• Spore jet. When an enemy scores a critical hit with a piercing or slashing weapon against it, the sky spore can use its floating spores ability as a reaction even if it has not recharged.


A star blight is an amorphous mass of inky blackness holding within it a tapestry of stars, many of which look like glowing red eyes. Only when it moves does it betray its nature as an autonomous being, a type of sentient ooze that once dwelt upon impossibly tall mountains on nearly airless worlds drinking in cosmic radiation and eldritch rays, when their attention was drawn by civilizations wandering the stars. The blights followed the curious travelers to their new homes and attached themselves to popular spaceways. Along the way, they consumed ambient energies thrown off by a multitude of stars and even devoured decaying stars. While they require a portion of this energy to sustain themselves, they keep most of it in reserve, so they can breach ships or harm creatures. They find most humanoids easy prey when separated from their vessels and equipment and delight in toying with their exposed victims, against which they enjoy considerable advantages. The blights make space travel more difficult by bending light and gravity in strange ways, fooling sensors and physical observation alike. Star blights measure 7 feet in diameter and weigh 300 pounds.

Born in the heart of a supernova, sometimes the formation of a neutron star is accompanied by the birth of a kindred fey spirit. Supermassive singularities, also called living singularities by some races, appear as a glowing ball of silver light less than a meter across. Supermassive singularities can perceive and manipulate energy along a wide range of the electromagnetic spectrum allowing them to affect light, electricity, gravity, magnetic fields and even x-rays. Emitting deadly bursts of x-rays are the supermassive singularity’s primary means of defense, but other favorite tactics include slowing foes with gravity wells and disarming foes with ranged x-ray pulses within an active magnetic field.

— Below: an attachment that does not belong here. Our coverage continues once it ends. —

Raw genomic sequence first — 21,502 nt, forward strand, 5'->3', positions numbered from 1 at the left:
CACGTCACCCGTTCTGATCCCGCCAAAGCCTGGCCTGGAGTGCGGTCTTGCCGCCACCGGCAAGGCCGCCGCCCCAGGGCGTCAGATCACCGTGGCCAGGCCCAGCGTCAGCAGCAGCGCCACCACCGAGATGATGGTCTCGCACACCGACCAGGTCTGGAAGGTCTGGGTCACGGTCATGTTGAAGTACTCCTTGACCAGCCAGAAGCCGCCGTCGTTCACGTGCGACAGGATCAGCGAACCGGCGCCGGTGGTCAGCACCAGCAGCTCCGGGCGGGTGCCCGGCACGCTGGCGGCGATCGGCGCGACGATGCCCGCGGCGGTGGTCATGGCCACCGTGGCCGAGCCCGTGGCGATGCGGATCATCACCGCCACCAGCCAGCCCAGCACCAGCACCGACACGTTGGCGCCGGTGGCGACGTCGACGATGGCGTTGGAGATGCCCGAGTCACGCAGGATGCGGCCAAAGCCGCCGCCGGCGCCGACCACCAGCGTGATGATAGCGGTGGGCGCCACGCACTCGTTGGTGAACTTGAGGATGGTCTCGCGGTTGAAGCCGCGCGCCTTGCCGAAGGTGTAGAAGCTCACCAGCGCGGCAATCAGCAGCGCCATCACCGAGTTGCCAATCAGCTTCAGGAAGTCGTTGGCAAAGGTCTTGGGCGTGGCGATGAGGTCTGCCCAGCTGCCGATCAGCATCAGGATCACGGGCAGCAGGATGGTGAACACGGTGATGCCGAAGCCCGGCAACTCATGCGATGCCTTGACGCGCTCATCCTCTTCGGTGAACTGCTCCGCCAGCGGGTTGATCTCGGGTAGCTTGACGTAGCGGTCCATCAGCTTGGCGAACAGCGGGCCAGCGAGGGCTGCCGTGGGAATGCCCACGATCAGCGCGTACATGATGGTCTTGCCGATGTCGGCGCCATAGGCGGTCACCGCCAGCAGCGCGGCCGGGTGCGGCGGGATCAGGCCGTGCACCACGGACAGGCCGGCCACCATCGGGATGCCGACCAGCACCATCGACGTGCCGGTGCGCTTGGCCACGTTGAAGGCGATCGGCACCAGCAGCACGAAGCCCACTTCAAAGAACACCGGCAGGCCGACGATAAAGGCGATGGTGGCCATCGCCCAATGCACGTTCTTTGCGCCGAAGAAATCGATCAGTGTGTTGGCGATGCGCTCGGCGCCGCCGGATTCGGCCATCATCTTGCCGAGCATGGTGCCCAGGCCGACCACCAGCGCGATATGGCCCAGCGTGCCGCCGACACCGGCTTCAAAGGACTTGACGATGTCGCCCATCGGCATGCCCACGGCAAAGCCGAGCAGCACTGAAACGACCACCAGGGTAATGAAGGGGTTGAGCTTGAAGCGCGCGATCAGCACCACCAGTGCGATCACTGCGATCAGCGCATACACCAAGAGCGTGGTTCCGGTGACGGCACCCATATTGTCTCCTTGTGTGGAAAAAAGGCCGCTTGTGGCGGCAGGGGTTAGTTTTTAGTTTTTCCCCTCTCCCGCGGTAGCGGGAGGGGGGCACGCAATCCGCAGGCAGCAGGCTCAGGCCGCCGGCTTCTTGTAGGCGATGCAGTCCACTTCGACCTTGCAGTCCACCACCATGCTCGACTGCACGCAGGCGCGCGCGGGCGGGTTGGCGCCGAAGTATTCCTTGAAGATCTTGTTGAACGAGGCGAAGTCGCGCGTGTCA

Singular Pride. While not always malicious, supermassive singularities have the arrogance typical of most powerful fey and they have absolutely no concern for the consequences their actions have on “lesser” mortal creatures that they encounter. However, there is at least one account of a crew of shipwrecked survivors appeasing a supermassive singularity with lavish gifts in exchange for it using its abilities to return them to an inhabited world.

Section 15: Copyright Notice

Legendary Planet Adventure Path (5E) © 2020, Legendary Games; Authors: Matt Goodall, Jim Groves, Steven T. Helt, Tim Hitchcock, Jason Nelson, Richard Pett, Tom Phillips, Mike Shel, Neil Spicer, Mike D. Welham